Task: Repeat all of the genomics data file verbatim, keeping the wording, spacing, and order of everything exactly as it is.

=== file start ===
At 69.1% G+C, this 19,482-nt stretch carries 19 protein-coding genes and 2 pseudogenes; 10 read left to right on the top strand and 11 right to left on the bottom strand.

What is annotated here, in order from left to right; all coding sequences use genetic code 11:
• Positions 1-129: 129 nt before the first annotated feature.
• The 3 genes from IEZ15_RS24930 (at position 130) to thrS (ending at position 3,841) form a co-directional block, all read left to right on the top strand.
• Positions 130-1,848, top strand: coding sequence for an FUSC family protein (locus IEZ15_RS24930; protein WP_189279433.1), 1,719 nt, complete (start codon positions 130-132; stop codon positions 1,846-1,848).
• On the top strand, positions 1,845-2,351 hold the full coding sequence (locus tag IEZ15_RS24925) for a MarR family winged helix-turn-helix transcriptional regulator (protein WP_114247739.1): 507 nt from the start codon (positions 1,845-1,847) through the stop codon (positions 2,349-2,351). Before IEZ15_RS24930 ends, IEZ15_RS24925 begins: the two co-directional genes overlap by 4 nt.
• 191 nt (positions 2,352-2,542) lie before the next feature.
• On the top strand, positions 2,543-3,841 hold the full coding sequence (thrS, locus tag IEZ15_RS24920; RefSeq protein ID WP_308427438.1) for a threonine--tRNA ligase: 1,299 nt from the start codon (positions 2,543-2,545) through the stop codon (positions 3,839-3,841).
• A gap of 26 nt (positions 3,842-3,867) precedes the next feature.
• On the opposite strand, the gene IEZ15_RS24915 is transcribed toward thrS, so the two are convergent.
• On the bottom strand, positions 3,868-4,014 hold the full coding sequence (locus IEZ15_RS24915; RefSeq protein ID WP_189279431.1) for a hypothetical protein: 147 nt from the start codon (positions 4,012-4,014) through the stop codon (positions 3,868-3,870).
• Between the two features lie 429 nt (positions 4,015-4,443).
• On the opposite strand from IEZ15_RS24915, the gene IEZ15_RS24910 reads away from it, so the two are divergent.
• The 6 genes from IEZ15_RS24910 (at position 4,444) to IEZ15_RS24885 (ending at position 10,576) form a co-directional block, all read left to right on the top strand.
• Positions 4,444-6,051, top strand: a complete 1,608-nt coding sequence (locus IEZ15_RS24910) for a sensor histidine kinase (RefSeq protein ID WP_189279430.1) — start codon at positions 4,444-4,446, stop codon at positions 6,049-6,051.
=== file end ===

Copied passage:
At 69.1% G+C, this 19,482-nt stretch carries 19 protein-coding genes and 2 pseudogenes; 10 read left to right on the top strand and 11 right to left on the bottom strand.

What is annotated here, in order from left to right; all coding sequences use genetic code 11:
• Positions 1-129: 129 nt before the first annotated feature.
• The 3 genes from IEZ15_RS24930 (at position 130) to thrS (ending at position 3,841) form a co-directional block, all read left to right on the top strand.
• Positions 130-1,848, top strand: coding sequence for an FUSC family protein (locus IEZ15_RS24930; protein WP_189279433.1), 1,719 nt, complete (start codon positions 130-132; stop codon positions 1,846-1,848).
• On the top strand, positions 1,845-2,351 hold the full coding sequence (locus tag IEZ15_RS24925) for a MarR family winged helix-turn-helix transcriptional regulator (protein WP_114247739.1): 507 nt from the start codon (positions 1,845-1,847) through the stop codon (positions 2,349-2,351). Before IEZ15_RS24930 ends, IEZ15_RS24925 begins: the two co-directional genes overlap by 4 nt.
• 191 nt (positions 2,352-2,542) lie before the next feature.
• On the top strand, positions 2,543-3,841 hold the full coding sequence (thrS, locus tag IEZ15_RS24920; RefSeq protein ID WP_308427438.1) for a threonine--tRNA ligase: 1,299 nt from the start codon (positions 2,543-2,545) through the stop codon (positions 3,839-3,841).
• A gap of 26 nt (positions 3,842-3,867) precedes the next feature.
• On the opposite strand, the gene IEZ15_RS24915 is transcribed toward thrS, so the two are convergent.
• On the bottom strand, positions 3,868-4,014 hold the full coding sequence (locus IEZ15_RS24915; RefSeq protein ID WP_189279431.1) for a hypothetical protein: 147 nt from the start codon (positions 4,012-4,014) through the stop codon (positions 3,868-3,870).
• Between the two features lie 429 nt (positions 4,015-4,443).
• On the opposite strand from IEZ15_RS24915, the gene IEZ15_RS24910 reads away from it, so the two are divergent.
• The 6 genes from IEZ15_RS24910 (at position 4,444) to IEZ15_RS24885 (ending at position 10,576) form a co-directional block, all read left to right on the top strand.
• Positions 4,444-6,051, top strand: a complete 1,608-nt coding sequence (locus IEZ15_RS24910) for a sensor histidine kinase (RefSeq protein ID WP_189279430.1) — start codon at positions 4,444-4,446, stop codon at positions 6,049-6,051.